*Disclaimer – This is not intended to be a guide for the installation of any electrical equipment. This is nothing more than a written log of what we have personally done in our own motorhome. We accept no responsibility for any events that may transpire from the copying or replication of the diagram described below*
In order to facilitate the use of 230v equipment in our new home, Ellie the Elddis, we decided to install a 1500w inverter circuit into the existing leisure system of our motorhome. Since this installation, we have been able to charge all of our equipment from the leisure battery and have removed our reliance on mains electricity and the fees that come alongside it.
Installing a 1500w Inverter in a Motorhome
Before we installed our inverter, we had to consider what we would be using the equipment for? This involves thinking about the amount of current you will be pulling from your battery, which had a direct effect on the size of the inverter that we would require. We then thought about the amount of energy storage that was currently in the van and whether this would be enough to last us a few days, and we then decided on whether an additional leisure battery would be required.
After all of this, we planned the circuit layout and design, as well as what other pieces of equipment we would require, such as a circuit breaker.
What Inverter Did We Install?
Based on the premise that we would be solely using the inverter to charge batteries for cameras, laptops, and phones, as well as the odd use of our air purifier fan, we decided that 1500 watts of power would be ample. We then thought about the different types of inverters on offer, between modified and pure sine wave inverters.
Given that neither of us are electrical engineers, our understanding of the difference between the two ended at “modified – okay, pure – better”, and so we went for the pure sine wave option.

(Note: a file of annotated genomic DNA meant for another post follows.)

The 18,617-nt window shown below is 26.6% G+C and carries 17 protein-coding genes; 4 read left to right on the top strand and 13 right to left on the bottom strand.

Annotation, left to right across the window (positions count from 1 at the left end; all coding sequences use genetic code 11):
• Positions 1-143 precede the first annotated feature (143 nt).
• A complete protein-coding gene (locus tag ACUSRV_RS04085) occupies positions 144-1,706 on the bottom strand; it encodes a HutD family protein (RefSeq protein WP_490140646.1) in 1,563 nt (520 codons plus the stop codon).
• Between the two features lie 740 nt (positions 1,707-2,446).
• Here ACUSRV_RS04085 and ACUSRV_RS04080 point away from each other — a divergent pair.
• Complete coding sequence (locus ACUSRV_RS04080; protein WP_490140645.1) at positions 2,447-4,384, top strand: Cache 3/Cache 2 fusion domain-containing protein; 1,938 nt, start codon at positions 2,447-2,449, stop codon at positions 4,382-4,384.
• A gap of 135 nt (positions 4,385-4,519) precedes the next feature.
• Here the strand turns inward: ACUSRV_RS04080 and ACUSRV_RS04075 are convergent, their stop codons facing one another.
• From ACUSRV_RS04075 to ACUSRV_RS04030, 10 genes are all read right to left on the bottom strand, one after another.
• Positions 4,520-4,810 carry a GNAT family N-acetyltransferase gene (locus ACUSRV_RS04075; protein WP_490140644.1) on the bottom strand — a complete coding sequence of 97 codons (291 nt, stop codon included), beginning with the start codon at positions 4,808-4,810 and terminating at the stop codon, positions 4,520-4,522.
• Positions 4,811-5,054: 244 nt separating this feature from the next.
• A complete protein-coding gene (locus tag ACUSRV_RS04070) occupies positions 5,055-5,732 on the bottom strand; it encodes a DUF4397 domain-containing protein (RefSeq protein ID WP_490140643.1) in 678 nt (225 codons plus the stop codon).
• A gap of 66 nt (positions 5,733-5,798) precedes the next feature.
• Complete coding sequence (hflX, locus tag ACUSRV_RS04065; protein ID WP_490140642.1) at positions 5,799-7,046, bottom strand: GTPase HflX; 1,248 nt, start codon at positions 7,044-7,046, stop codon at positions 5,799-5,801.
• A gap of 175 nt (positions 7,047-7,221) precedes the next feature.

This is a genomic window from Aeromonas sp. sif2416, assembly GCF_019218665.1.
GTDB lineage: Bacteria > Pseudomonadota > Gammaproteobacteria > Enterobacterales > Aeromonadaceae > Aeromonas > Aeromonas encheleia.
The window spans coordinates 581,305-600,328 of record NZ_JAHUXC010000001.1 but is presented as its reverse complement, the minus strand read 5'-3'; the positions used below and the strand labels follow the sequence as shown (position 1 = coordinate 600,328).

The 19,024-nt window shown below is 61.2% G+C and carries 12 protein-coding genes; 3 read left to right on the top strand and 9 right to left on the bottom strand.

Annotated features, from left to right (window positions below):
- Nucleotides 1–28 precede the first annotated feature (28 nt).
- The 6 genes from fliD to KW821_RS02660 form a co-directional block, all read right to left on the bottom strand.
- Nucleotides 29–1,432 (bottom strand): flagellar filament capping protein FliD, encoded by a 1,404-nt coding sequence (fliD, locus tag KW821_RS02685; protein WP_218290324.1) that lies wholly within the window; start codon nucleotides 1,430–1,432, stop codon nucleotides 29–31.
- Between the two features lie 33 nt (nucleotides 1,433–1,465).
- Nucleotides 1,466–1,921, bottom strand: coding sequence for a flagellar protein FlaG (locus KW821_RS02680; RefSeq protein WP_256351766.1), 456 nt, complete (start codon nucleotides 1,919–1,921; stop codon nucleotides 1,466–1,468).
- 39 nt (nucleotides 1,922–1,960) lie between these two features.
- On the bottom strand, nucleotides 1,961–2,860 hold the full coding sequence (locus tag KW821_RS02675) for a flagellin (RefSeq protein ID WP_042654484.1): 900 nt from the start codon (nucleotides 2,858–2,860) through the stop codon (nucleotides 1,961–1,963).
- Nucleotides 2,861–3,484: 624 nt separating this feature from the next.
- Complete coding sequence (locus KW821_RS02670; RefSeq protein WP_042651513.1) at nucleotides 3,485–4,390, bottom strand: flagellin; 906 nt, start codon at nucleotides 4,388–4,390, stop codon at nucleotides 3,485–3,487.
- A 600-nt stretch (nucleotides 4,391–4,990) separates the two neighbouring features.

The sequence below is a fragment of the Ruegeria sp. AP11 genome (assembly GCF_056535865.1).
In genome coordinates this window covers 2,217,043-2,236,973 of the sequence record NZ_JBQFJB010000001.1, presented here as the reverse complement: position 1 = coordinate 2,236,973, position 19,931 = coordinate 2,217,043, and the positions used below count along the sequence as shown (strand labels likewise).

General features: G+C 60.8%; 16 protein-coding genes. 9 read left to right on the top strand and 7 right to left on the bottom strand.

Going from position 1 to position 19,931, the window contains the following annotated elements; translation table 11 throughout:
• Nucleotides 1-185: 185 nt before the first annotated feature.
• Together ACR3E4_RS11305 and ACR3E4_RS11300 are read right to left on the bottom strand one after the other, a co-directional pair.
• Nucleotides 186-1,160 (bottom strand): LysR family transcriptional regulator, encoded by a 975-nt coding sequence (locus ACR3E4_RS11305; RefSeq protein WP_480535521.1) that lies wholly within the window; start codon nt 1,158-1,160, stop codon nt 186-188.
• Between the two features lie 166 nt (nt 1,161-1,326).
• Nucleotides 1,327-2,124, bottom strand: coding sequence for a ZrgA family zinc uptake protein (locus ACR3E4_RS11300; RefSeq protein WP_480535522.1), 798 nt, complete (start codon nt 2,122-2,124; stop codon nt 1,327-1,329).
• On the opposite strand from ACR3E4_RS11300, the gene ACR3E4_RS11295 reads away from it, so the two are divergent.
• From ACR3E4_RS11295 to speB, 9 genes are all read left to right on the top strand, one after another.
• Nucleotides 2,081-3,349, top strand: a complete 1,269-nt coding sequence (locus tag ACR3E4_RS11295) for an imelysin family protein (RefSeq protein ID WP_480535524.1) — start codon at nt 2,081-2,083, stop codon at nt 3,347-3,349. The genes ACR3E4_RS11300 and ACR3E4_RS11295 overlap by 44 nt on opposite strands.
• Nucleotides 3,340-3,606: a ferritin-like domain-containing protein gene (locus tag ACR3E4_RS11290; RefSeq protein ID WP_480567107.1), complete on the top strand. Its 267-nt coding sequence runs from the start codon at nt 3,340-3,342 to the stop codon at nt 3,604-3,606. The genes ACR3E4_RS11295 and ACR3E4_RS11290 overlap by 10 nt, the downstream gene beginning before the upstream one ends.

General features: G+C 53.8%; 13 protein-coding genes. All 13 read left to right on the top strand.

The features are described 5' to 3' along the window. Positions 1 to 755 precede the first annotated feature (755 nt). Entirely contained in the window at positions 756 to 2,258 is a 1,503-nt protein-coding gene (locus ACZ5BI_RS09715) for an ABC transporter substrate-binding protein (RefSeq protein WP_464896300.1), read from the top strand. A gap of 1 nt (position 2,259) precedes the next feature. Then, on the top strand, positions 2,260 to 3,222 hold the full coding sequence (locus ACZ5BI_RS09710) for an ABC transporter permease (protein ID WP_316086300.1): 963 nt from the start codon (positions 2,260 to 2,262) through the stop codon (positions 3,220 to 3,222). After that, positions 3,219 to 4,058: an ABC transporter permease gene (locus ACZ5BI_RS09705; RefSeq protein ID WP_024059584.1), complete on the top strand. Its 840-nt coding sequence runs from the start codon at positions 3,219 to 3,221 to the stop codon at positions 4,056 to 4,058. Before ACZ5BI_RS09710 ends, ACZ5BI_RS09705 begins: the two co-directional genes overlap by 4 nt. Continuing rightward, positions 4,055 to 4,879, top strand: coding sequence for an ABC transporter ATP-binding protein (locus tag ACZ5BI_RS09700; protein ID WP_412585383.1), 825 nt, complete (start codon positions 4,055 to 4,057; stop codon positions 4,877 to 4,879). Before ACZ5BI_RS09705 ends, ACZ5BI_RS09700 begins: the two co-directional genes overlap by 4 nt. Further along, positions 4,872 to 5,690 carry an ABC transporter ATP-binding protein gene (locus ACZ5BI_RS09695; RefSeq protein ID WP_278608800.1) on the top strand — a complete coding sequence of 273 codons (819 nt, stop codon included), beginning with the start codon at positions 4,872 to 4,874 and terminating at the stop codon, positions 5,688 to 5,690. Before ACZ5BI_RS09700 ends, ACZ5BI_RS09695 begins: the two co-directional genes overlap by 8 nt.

We chose to install the Novapal 1500w Pure Sine Wave Inverter and began the install.
What Battery Did We Install?
The motorhome came with one 100Ah AGM leisure battery when we bought her, the same as our set up in Roxy the Hiace in Australia. We decided that this would not be enough and so we double this capacity by purchasing another 100Ah AGM leisure battery.
The important thing we had to remember here was that if we were to install another battery, it would have to be done in parallel with the original, and it would have to be the same size and type as the original.
We went for the Platinum AGM Plus 100Ah battery and began the install.
Diagram of Installation
Results of Installation
The result of the installation was a fully functioning 230v circuit that could last for over a week at moderate use of charging cameras, laptops, and phones. We are very happy with the capacity of the system now and do not plan on making any further modifications to the number of batteries involved.
We did, however, soon after realise that there is no charger linking the vehicle battery to the leisure battery, so the leisure system does not charge up unless on the mains supply. This is a different project, but our plans are to install a split charge relay, a solar charging system, as well as purchase a backup generator to run on days where neither of the above are doing the job.
Stay tuned for more updates!